Strategic Support Package: Engineering of Active Materials by Multiscale/Multiphysics Computational Mechanics

Lead Research Organisation: University of Glasgow
Department Name: School of Engineering


Continuum Mechanics describes the response of solid and fluid systems subject to loading. The primary assumption of Continuum Mechanics is that matter can be viewed as a continuous distribution. This view of the world is termed macroscopic and has served the engineering community well, allowing for the virtual design of complex structures. In recent years, however, the engineering of structures at the microscopic scale has become ubiquitous. Applications include computer processors, medical devices, cellular technology, among others.

As the size of components and devices decrease to the microscopic scale and beyond, so the classical continuum assumptions become less valid. That is, the discrete nature of matter starts to play a role giving rise to size effects. Classical continuum formulations do not possess a length scale and are unable to predict size effects. Thus, computer models based on these continuum formulations (typically finite element models) are of limited engineering value.

Active materials - materials that change their structure when subjected to a non-mechanical field - have numerous applications in engineering, for examples, as artificial muscles or as actuators. The interaction between the material and the applied fields gives rise to a coupled problem. The research proposed here will develop formulations for coupled problems to enable the next generation of active materials with optimised macrostructural and microstructural form tailored to function. The fields to couple with the mechanical one include thermal, electric, magnetic, and chemical.

To optimise the microscopic structure of a material one must have a robust and accurate continuum model that captures size effects. Linking the macroscopic and microscopic scales will be accomplished using a new class of micro-to-macro transition techniques for coupled problems - also termed computational homogenisation. The fundamental idea is to transfer information concerning the loading from the macroscopic scale down, and then to solve a problem at the microscopic scale that captures all the key features that give rise to coupling and size effects. The averaged (homogenised) response is then returned to the macroscopic scale. Following this approach, crude assumptions regarding the microscopic structure can be avoided leaded to more accurate and predictive simulations. The coupling of multiple fields across the scales is however very challenging and requires the development of new algorithms and continuum formulations.

Optimisation theory allows one to design a component to maximise a certain function of interest subject to various constraints. The theory is relatively mature for engineered products at the macroscopic scale. This is not the case at the microscopic scale and certainly not the case for multiscale product design.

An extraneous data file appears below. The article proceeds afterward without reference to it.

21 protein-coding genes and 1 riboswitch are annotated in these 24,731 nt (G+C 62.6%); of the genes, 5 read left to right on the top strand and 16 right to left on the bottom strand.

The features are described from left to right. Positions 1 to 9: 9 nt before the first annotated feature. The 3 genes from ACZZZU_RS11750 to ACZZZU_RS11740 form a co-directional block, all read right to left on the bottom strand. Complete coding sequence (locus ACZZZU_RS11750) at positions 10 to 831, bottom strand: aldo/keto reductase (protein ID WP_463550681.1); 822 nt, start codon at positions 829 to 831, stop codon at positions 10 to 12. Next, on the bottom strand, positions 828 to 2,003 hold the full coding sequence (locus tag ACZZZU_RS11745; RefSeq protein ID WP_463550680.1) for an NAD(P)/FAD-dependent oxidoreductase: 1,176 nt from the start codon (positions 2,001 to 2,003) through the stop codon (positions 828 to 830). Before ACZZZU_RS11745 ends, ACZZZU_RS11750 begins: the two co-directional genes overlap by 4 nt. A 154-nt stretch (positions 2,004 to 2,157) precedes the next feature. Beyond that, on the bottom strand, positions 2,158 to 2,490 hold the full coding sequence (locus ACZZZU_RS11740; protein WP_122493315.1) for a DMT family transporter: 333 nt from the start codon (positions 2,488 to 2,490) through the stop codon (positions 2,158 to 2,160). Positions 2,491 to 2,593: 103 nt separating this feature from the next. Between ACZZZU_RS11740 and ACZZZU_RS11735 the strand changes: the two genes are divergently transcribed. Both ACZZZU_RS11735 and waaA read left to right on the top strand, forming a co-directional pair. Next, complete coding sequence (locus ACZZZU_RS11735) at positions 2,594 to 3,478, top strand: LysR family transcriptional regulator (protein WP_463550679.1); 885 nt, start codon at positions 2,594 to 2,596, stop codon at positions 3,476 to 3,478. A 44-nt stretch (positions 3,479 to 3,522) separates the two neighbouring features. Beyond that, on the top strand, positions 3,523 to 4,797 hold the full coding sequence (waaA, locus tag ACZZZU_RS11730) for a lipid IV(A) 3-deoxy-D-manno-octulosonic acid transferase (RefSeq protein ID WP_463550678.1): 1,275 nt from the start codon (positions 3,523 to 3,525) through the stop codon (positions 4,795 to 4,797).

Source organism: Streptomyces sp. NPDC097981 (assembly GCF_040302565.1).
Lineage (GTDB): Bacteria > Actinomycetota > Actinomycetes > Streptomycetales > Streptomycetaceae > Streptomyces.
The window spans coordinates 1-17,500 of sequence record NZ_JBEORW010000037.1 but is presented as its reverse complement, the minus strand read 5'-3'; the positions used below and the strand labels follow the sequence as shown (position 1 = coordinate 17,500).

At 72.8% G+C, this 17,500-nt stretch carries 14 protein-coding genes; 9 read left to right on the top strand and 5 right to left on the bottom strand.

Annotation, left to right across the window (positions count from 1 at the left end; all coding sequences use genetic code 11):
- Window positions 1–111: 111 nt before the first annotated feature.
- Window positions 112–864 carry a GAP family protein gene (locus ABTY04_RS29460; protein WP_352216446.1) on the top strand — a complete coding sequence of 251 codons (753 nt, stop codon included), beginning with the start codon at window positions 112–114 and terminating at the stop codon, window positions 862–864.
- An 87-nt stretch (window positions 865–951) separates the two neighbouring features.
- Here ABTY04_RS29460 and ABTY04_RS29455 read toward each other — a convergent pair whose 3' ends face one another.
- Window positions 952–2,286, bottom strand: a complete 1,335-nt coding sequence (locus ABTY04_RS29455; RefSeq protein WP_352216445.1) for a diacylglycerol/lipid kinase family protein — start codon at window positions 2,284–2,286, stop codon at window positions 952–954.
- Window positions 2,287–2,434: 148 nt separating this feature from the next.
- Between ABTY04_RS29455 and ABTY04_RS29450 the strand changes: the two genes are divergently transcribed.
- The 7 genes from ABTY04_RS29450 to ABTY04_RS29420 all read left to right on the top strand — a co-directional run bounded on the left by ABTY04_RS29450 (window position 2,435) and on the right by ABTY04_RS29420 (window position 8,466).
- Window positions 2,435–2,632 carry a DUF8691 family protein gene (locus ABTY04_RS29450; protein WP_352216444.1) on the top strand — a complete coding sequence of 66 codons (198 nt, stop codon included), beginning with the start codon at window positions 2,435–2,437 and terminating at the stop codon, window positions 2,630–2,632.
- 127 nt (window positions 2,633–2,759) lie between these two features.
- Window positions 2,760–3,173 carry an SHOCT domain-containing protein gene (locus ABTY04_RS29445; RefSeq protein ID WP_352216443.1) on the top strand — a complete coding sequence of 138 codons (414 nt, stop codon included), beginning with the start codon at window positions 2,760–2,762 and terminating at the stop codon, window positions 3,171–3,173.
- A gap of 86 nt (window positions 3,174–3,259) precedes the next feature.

The ability to optimally design and engineer active materials from the microscopic scale up will lead to a step-change in product functionality and design. The objective of the research is the enable this revolution through advanced algorithms and computational models.

In addition to the stated scientific objectives, the research will underpin the formation of a new Centre of Excellence in Computational Engineering & Discovery. The Centre aims to promote mechanics in the UK by taking a leading role in the organisation of workshops and seminars, and through the education and development of postgraduate researchers.

Planned Impact

The impact of the Centre on Computational Mechanics and related disciplines in the UK and beyond will be significant. This strategic support package reflects the need to reinvigorate computational mechanics research in the UK and to bolster academic leadership.

The research undertaken at the Centre and enabled by the support package will contribute significantly to and extend the body of knowledge on active materials. The impact of the scientific research will be ensured by publishing the findings in high-quality journals such as Mathematics and Mechanics of Solids, Computational Material Science, International Journal of Solids and Structures, Computer Methods in Applied Mechanics and Engineering, and the Journal of Mechanics and Physics of Solids. Steinmann has published extensively in these journals.

The work will be presented at multiple international conferences. Steinmann is regularly invited as a presenter at such events. This will ensure that the research has considerable impact. Steinmann will organise a mini-symposium at ECCM-ECFD (Glasgow 2018) and propose an ECCOMAS thematic conference (Glasgow 2019) on "Optimisation across the scales". In addition, he will propose a summer school course at the International Centre for Mechanical Sciences (CISM) on a similar topic. Steinman has a proven track record of organising both thematic conferences and CISM courses.

Regular colloquia will be held at the UoG to communicate our findings to the Computational Mechanics community and industry at large. The Centre will actively engage with industry to ensure that they are aware of the significant impact that active materials and our research will have.